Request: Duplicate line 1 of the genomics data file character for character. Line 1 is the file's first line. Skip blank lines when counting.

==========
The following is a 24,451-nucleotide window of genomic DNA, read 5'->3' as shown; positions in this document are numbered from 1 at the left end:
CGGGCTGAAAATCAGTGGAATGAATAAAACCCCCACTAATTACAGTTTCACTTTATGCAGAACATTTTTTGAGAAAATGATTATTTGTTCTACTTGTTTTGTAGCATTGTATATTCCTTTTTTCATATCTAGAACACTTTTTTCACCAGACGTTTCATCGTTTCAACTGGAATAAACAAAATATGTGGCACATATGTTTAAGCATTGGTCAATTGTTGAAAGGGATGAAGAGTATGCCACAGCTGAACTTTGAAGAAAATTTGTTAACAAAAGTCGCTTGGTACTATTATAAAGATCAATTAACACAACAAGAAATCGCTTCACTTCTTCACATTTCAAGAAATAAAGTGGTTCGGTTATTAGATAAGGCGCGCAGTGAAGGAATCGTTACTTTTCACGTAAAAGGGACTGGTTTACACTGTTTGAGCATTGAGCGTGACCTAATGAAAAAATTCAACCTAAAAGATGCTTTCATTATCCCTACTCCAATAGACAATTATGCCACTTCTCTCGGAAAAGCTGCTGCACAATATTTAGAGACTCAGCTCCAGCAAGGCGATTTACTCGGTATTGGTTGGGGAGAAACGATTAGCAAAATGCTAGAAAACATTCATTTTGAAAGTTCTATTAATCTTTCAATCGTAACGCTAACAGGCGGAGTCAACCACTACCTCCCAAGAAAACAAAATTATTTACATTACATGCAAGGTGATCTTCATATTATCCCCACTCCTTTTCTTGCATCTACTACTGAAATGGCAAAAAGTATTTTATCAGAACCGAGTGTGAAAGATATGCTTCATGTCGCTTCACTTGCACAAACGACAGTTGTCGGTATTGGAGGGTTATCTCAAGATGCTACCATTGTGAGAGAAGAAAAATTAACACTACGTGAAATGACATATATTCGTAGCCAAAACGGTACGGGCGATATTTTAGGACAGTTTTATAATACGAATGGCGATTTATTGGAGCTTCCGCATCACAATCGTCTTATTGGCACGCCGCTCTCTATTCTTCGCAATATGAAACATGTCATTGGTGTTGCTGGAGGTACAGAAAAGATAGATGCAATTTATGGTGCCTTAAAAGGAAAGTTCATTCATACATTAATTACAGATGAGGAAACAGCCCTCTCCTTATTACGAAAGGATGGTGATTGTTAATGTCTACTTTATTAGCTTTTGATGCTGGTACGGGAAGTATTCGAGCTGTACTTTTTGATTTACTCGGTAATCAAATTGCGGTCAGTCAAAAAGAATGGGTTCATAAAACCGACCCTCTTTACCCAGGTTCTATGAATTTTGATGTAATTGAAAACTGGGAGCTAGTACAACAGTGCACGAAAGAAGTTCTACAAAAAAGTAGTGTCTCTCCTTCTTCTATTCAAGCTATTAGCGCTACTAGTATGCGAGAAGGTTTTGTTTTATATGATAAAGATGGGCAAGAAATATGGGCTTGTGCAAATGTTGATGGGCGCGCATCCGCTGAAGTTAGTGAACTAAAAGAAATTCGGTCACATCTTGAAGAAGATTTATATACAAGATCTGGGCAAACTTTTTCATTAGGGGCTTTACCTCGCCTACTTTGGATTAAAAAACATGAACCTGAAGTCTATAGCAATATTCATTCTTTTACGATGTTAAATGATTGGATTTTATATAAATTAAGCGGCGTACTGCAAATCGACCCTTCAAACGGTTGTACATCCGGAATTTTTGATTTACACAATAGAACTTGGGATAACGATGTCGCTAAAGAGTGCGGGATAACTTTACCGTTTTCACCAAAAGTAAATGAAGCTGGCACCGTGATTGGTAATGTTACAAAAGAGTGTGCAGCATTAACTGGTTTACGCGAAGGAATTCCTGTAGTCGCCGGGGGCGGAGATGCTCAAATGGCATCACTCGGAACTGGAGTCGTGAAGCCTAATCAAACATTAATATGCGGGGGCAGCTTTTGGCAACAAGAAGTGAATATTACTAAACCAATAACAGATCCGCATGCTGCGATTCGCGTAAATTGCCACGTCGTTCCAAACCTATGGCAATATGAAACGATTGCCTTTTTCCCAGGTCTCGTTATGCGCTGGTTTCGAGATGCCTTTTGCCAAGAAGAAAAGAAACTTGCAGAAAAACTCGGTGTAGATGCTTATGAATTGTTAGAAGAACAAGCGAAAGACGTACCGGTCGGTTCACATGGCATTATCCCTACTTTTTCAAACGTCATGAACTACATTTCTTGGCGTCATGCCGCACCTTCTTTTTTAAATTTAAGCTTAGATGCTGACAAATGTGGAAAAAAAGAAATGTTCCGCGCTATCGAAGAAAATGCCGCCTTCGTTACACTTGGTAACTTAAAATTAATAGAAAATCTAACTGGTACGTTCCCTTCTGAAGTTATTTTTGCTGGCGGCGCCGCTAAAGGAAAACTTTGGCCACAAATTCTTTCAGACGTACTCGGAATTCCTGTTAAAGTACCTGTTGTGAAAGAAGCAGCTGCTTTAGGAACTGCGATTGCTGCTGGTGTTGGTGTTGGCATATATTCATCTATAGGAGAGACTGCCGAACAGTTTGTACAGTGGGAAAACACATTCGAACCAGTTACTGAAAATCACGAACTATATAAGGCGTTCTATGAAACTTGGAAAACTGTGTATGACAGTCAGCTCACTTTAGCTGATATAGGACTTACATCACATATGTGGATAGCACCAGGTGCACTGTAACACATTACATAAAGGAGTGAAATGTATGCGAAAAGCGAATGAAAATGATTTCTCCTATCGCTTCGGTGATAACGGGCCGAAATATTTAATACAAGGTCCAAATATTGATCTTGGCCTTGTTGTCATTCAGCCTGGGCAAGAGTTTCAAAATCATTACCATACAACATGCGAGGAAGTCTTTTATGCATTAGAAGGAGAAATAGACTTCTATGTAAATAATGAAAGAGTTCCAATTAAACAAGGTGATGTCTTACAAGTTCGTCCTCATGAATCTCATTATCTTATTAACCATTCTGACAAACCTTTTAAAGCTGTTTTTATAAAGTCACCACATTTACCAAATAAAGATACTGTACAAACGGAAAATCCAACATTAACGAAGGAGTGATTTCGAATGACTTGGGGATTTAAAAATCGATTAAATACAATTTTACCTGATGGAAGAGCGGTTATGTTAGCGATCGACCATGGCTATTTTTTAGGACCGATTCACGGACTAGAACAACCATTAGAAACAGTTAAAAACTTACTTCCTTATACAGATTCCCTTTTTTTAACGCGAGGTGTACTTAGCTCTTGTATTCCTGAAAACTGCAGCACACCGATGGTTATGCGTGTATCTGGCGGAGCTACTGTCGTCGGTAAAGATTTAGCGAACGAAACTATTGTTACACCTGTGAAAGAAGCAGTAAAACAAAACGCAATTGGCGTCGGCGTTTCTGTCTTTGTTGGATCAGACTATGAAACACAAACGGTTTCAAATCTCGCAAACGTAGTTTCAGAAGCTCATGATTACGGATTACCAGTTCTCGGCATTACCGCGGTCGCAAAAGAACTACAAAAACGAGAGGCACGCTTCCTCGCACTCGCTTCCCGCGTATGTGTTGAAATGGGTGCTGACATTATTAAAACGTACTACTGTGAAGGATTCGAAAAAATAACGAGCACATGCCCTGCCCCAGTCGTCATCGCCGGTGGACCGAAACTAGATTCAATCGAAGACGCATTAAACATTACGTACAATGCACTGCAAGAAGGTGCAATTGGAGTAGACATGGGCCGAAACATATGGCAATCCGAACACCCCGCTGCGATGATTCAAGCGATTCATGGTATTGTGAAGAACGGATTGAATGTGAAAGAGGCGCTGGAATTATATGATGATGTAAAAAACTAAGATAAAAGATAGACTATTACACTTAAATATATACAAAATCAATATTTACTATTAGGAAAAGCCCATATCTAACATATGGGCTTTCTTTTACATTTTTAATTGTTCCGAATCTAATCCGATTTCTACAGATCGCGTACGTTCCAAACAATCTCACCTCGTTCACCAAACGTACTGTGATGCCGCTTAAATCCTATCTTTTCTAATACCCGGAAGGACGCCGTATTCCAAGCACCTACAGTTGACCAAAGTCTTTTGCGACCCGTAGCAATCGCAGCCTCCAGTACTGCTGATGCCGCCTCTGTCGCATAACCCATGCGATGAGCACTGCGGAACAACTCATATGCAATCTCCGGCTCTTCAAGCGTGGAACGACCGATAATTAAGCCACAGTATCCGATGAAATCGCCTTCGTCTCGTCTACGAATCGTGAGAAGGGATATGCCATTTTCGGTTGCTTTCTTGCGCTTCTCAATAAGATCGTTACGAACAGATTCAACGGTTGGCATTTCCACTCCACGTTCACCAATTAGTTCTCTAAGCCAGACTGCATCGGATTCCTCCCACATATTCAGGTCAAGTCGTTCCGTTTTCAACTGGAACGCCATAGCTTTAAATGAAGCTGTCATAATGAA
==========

The following is a 24,451-nucleotide window of genomic DNA, read 5'->3' as shown; positions in this document are numbered from 1 at the left end: